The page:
We all use our smartphones everywhere, seemingly all the time, and mostly not for calls. We use them at home, often as alarm clocks, to provide directions to the bus stop, to pay for the bus, to listen to music or read the news on the bus, or to visit a favorite brand’s website. The list goes on. There is a very high likelihood that you are reading this blog post on your smartphone.
According to the 2021 Gartner Values and Lifestyle Survey, 77% of smartphone users use a smartphone while shopping in a store. Considering all the places we use our smartphones, this makes sense. It is a valuable resource when shopping. This is important for retailers and marketers because it means a majority of customers who are in-store (offline) are also online at the same time, interacting with multiple marketing touch points and stimuli at the same time.
But how people use their smartphones when shopping in-store is continuously evolving, and will continue to do so as adopted pandemic shopping habits morph based on inflationary and price concerns.
Specifically, in 2022, smartphone users have increasingly accessed their apps and/or websites for loyalty program benefits or rewards. In 2022, 24% of smartphone users reported opening apps or websites for loyalty program benefits or rewards while in-store, up from 18% in 2021. According to the Gartner 2022 Values and Lifestyle Survey, this is true across all generations: Gen Z, Millennials, Gen X, and Boomers (See Figure 1). This is one of the many ways consumers are reporting combating inflation and finding value amongst price increases.
At the same time, while customers are hunting for more loyalty rewards and deals, they have shifted away from other in-store smartphone activities, such as taking pictures. In 2021, 35% of smartphone users said they used their smartphone, in-store, to take pictures of actual products they might buy. But in 2022, only 17% of smartphone users reported using their smartphones to take pictures of actual products they might buy when in-store; a decrease of 18% (See Figure 2).
So why the drop in picture taking and the increase in benefits and rewards? As discussed in marketing blogs, inflation has hit customers hard and they are looking for ways to save money. Loyalty program benefits and rewards help do that. Pictures are less effective as a way to save money and as a price comparison tool.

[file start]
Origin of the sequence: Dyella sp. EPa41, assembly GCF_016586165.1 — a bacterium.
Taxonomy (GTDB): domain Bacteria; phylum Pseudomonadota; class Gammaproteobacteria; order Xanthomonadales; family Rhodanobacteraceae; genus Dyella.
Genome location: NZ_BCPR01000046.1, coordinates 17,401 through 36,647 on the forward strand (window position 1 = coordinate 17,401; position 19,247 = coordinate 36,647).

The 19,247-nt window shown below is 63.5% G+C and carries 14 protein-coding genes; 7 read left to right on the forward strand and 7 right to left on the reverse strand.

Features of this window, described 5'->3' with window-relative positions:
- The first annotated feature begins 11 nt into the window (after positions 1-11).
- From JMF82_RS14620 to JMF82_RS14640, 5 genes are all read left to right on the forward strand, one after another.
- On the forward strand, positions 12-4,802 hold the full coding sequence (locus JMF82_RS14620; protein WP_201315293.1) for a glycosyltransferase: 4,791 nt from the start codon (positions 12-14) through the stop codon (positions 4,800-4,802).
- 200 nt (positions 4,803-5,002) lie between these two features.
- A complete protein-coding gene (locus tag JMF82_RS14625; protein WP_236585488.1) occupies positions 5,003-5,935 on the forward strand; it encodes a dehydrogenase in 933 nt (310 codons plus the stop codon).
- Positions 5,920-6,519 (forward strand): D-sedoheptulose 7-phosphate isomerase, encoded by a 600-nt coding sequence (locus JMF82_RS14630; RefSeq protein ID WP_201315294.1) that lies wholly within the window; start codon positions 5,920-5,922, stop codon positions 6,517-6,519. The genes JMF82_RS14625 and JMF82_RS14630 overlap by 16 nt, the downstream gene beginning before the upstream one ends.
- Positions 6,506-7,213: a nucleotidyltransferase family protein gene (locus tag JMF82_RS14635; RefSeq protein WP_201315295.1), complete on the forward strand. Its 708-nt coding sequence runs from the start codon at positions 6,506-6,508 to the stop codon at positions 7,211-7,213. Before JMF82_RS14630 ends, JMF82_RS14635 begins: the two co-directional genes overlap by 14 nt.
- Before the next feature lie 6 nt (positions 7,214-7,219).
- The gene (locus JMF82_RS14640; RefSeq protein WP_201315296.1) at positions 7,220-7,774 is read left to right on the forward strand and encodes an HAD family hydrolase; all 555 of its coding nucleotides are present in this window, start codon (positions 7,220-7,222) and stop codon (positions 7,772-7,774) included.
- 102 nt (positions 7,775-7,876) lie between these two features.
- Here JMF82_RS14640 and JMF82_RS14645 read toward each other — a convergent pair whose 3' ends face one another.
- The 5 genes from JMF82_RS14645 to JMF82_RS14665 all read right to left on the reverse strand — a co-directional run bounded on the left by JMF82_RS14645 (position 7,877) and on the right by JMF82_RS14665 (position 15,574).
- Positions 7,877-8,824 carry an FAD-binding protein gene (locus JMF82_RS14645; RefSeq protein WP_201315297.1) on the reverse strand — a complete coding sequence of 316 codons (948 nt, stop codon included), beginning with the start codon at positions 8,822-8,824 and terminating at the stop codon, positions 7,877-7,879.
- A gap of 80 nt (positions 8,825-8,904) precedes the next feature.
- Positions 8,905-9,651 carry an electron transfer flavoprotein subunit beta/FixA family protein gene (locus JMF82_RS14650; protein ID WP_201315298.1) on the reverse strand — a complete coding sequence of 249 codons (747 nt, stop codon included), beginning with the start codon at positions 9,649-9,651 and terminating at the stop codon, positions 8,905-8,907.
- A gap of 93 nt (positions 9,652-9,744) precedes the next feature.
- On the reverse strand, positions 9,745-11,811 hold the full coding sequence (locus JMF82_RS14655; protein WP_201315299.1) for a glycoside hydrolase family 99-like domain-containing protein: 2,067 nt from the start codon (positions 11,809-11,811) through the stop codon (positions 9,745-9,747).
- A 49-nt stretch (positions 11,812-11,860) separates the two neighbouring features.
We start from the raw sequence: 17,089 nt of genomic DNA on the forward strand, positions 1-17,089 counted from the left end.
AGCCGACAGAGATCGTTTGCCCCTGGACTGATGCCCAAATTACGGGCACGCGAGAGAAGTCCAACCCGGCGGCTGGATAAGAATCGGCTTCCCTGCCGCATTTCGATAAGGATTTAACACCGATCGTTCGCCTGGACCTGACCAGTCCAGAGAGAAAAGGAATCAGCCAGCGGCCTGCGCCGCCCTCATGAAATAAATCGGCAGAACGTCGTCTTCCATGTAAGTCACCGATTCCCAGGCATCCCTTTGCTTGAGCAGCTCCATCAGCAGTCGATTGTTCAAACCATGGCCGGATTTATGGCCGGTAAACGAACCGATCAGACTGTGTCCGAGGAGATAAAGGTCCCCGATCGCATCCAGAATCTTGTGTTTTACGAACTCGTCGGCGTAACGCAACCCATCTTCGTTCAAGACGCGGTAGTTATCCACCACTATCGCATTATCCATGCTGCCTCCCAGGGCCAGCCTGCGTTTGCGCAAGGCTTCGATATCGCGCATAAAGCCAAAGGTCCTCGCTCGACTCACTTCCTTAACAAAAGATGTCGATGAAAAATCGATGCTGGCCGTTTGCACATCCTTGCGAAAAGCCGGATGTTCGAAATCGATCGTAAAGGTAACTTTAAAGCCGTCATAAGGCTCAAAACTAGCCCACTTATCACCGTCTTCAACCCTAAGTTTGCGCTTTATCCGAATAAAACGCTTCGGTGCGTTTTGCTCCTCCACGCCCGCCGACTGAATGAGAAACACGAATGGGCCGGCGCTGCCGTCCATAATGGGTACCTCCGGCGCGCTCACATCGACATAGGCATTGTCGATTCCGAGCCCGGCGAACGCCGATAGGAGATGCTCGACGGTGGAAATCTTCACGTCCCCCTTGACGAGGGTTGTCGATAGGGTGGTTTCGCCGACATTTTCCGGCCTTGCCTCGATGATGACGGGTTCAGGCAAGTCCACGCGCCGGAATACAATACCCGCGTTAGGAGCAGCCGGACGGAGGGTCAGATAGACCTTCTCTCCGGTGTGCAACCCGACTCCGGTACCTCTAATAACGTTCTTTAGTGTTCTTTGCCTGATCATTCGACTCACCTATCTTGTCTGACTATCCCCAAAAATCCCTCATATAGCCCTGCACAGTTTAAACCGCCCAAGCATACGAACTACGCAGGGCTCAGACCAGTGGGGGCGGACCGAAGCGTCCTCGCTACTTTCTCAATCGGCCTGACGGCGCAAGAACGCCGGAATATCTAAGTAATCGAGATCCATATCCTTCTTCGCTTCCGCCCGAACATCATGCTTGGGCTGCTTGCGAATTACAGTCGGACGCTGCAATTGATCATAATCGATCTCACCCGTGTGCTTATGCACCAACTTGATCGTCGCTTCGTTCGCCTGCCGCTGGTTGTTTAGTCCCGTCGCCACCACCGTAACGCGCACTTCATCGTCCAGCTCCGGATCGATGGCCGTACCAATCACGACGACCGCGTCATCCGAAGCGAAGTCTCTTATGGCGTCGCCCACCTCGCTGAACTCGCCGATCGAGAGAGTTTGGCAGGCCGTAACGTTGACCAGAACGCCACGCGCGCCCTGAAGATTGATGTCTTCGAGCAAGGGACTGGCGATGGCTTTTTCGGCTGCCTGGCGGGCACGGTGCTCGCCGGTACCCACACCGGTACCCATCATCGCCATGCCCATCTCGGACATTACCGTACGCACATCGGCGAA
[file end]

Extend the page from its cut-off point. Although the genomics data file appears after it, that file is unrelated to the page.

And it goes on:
Moreover, the act of taking pictures with smartphones has also changed. In 2022, customers are more willing to spend more time visiting stores than they were in 2021, when early pandemic experiences were still fresh and there was a mentality to get in and out of a store quickly. Back then, a quick photo to a friend, partner or parent could act as confirmation for a purchase and enable them to complete purchases quickly, or as a reminder to do more research before purchases. In 2022, on average, 60% of customers say they visit a physical store or office for product information, not just for final purchases, when shopping for personal care products, apparel, food and beverages and household items (2022 Gartner Consumer Values and Lifestyle Survey).
Lastly, at least for younger generations, taking pictures might not be as cool as it used to be. The steepest declines in picture taking in store were for Gen Z and Millennial smartphone users. Boomers actually reported a small increase in taking pictures with their smartphones in stores: 16% up from 15% in 2021. This trend is coupled with the increase in video content engagement, especially for younger consumer, via platforms like TikTok, while taking and sharing pictures is no longer the “it” form of communication.
In summary, smartphones and mobile marketing will continue to play an important part of the customer journey for consumers, retailers and brands, but the ways they engage with each other will continue to evolve as new apps and trends take hold. With this in mind, we recommend that retailers and marketers:
- Assume customers will use their phone while they are in stores. Use this to your advantage when creating loyalty rewards, discounts and hybrid shopping experiences. (Also, assume a customer engaging with an app or visiting a website via mobile web might be physically in a store while doing so).
- Help customers go between mobile app and in-store experiences, so they can use rewards across both points of purchase, and take advantage of deals or discounts.
- Test different ways to encourage customer interactions on smartphones, both in-store, and elsewhere in real life.
Regardless, consumers will continue to walk around with a mini-computer in their pocket and will continue to use it to transcend the online-offline divide, which we can all admit, is a little blurry.
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